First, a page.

Lawyers for the accused terrorists said in pretrial hearings previously that they often relied on the wireless Internet provided at coffee shops to conduct work over the Web, but on Thursday the attorneys went as far as to say that the Starbucks’ Wi-Fi was significantly the most secure connection available.
Air Force Colonel Karen Mayberry, the chief defense counsel for the war crimes tribunal, told the judge that the Starbucks Wi-Fi was “the best bad option that we had,” Jane Sutton reported for Reuters.
Lawyers for the accused 9/11 masterminds asked the court before for more time to prepare their case, citing an inability to work efficiently on the Defense Department’s computer system.
“We’re basically put back in the 19th century,” Army Major Jason Wright, the attorney for Khalid Sheik Mohammed, said last month. “It takes about five to 10 times what it would normally take to do defense functions.”
Army Colonel James Pohl said at the time, “I understand the serious nature of being able to communicate as a defense counsel,” and announced he would decide this week if hearings set for later this year should be postponed to provide attorneys more time.
On Thursday, the lawyers said things haven’t improved with regards to their computer issues.
Mayberry acknowledged that the Starbucks Wi-Fi might be unsecure but, according to Reuters, said she was certain the DoD network had been compromised. She told Pohl that computer files used by the defense have repeatedly gone lost, some were mysteriously altered and referenced instances in which government officials admitted to monitoring the Internet use of defense attorneys.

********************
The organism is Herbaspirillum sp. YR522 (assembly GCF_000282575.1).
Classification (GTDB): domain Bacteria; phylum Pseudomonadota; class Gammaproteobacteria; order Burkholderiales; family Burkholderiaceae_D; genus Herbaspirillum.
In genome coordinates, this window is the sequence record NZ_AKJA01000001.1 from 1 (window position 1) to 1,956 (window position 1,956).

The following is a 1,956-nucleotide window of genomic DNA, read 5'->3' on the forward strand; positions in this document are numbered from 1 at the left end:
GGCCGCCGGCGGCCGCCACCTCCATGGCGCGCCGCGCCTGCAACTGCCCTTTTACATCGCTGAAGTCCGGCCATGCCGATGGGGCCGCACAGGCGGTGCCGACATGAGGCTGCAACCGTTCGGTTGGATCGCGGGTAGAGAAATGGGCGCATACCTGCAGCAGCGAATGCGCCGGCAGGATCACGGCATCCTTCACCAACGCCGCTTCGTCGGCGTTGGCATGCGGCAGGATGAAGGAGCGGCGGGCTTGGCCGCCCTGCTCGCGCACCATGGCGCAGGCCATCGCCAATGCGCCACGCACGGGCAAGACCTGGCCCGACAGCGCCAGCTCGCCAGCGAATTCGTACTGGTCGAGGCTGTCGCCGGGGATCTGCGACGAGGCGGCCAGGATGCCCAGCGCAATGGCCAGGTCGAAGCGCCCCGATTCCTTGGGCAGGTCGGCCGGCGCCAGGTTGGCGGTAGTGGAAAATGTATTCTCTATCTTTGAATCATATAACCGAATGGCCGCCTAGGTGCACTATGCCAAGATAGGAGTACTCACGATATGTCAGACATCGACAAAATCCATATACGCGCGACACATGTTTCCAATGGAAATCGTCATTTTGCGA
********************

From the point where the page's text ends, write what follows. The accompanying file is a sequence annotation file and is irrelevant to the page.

“It’s not speculative or hypothetical. It happened,” she said.
A day earlier, another attorney for Mohammed said he was questioned by the government about visiting terrorism-related websites. Mayberry said that the pages lawyer David Nevin and other members of the defense team visited were relevant to their work. On their part, the Defense Department said it has systems in place to flag suspicious activity on the Pentagon’s systems.
Given the issues that have plagued the attorney’s ability to access the Internet so far, though, Mayberry said the problems created “an extremely difficult work environment,” and that “it has become a cumbersome process to complete even the most simple of tasks.”
Nevin, Washington Post’s Billy Keber reported from Gitmo, said US intelligence services “have an extreme interest in information in relation to the men who are the accused in this case.” It was previously reported that fake smoke detectors at Guantanamo had been equipped with eavesdropping devices and that defense emails were handed over to the prosecution.
According to Reuters, a logistic overseer said it could take over three months to fix the Pentagon’s system and was a matter of money. Internet technology supervisor Paul Scott Parr testified that the problems may have occurred due to a switch in the email system used by attorneys, or perhaps an attempt to replicate their work on two computers networks — one based near Washington and another near the Cuban prison. Pohl said funding for the issues could be discussed in court in around two weeks.